Sun 24 Jun 2012
“The Fourth Victim.” An installment of Gunsmoke: Season 20, Episode 8. First broadcast: 4 November 1974. James Arness (Matt), Ken Curtis (Festus), Milburn Stone (Doc), Buck Taylor (Newly), Leonard Stone, Ben Bates, Alex Sharp, Al Wyatt Sr., Frank Janson, Biff McGuire, Lloyd Perryman, Victor Killian, Woody Chambliss, Howard Culver, Paul Sorensen, Ted Jordan. Writer: Jim Byrnes. Director: Bernard McEveety.
Genuine whodunits set in the Old West are certainly rare, which makes this episode of Gunsmoke from its final season slightly more interesting.
A serial killer (seen only in silhouette and shadow) equipped with a .30-caliber rifle and a silencer is stalking Dodge City, murdering at will, sniper-style. Since there seems to be no obvious connection of the victims with one another, his motive is completely opaque.
Marshall Matt Dillon must turn detective to find the connection, which he does — and yet, technically speaking, he really doesn’t — halfway through the show, prompting him to think Doc Adams will be the next victim.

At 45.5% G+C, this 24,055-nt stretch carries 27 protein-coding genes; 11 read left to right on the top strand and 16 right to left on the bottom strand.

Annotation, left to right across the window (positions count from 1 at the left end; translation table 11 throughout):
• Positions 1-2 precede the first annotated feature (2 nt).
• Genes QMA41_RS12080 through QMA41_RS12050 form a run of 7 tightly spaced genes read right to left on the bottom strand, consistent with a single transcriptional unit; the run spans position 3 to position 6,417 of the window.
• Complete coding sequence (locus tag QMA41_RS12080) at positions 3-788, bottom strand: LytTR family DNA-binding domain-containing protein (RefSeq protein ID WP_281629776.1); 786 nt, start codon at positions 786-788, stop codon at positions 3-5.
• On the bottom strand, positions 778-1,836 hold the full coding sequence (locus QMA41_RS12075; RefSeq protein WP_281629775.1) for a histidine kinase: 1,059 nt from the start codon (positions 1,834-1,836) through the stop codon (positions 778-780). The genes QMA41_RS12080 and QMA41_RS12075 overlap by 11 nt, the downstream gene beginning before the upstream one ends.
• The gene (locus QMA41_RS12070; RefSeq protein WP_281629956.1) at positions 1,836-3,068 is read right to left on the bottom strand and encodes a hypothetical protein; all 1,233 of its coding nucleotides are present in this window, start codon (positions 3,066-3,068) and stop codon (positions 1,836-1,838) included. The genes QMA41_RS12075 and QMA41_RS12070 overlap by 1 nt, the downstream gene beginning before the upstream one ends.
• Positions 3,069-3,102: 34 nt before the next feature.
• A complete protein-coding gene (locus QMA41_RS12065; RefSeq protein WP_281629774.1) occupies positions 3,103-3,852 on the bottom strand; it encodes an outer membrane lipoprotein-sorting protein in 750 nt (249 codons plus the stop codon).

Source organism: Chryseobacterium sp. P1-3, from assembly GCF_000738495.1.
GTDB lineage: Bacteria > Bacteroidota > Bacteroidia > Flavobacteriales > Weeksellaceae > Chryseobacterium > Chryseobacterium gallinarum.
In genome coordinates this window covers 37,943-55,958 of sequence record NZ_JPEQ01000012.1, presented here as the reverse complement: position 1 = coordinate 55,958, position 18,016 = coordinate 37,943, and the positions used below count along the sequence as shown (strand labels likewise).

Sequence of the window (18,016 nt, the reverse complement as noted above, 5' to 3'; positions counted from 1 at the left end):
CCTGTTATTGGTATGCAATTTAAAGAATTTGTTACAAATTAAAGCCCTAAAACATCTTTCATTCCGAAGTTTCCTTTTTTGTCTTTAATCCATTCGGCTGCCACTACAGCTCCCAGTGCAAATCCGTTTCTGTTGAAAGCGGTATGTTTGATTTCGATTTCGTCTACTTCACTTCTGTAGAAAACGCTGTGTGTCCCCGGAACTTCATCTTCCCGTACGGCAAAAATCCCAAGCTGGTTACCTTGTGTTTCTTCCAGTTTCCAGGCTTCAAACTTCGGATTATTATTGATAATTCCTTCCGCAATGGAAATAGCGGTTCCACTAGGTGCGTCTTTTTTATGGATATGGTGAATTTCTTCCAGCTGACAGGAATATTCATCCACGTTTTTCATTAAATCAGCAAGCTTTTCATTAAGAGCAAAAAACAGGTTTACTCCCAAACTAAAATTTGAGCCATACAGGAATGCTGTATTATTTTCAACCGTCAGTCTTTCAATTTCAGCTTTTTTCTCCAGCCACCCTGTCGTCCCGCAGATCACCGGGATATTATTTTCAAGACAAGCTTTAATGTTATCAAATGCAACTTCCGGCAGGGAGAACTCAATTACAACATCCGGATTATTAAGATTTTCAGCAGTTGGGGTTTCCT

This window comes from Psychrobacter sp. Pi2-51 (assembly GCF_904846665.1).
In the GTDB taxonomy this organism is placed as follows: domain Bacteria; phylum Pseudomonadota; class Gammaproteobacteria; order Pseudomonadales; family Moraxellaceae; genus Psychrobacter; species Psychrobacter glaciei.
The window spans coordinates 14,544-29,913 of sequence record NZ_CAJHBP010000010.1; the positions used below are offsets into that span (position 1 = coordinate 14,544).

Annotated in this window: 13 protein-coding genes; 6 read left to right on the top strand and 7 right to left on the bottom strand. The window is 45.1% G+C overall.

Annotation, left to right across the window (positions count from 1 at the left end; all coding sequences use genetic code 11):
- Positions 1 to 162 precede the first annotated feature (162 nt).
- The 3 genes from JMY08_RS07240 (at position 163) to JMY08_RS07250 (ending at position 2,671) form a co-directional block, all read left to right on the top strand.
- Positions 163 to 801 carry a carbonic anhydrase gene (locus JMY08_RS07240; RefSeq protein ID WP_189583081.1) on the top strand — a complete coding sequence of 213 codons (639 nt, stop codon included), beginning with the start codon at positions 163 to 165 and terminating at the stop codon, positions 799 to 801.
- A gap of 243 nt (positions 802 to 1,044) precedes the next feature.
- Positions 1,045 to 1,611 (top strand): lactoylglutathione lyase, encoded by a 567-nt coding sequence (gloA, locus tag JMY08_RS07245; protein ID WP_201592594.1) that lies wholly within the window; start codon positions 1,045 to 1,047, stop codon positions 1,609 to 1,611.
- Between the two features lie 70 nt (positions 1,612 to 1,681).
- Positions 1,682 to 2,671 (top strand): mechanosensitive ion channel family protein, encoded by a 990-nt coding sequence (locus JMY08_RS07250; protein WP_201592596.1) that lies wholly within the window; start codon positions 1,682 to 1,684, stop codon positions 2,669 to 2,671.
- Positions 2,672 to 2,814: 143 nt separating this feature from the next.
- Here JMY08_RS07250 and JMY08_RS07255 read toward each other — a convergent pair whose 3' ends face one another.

Using a willing Doc as bait, Dillon sets a trap, which is only partially successful, resulting in a severely damaged chair in Doc’s office and a wounded and therefore doubly dangerous sniper — who courteously sends Matt a note swearing revenge on him for interfering in his plans and calling him out for a midnight showdown — alone.
Feeling he has no better choice, Dillon appears on the deserted streets of Dodge, unaware that Doc and Festus have a surprise in store — but now fully aware of who the sniper really is ….
Since the plot centers on a woman, it’s interesting that there are no speaking parts for them in this episode. (By this time, Amanda Blake [Miss Kitty] had left the show after an argument with the producer.)
Unusually for this series, the episode takes place entirely on indoor sound stages.
Ben Bates makes an appearance in the same scene with James Arness, which is of interest since he was Arness’s stunt double throughout the run of the Gunsmoke series.
The mystery and suspense level of “The Fourth Victim” is gratifyingly high, although experienced mystery aficionados should be able to figure it out early on. If only the writer had surreptitiously introduced the final clue sooner, say in the first act, Matt’s solution near the end wouldn’t have had that rabbit-from-a-hat feel to it.
As it is, however, “The Fourth Victim” is still worth a view. It can be seen in its entirety on YouTube here.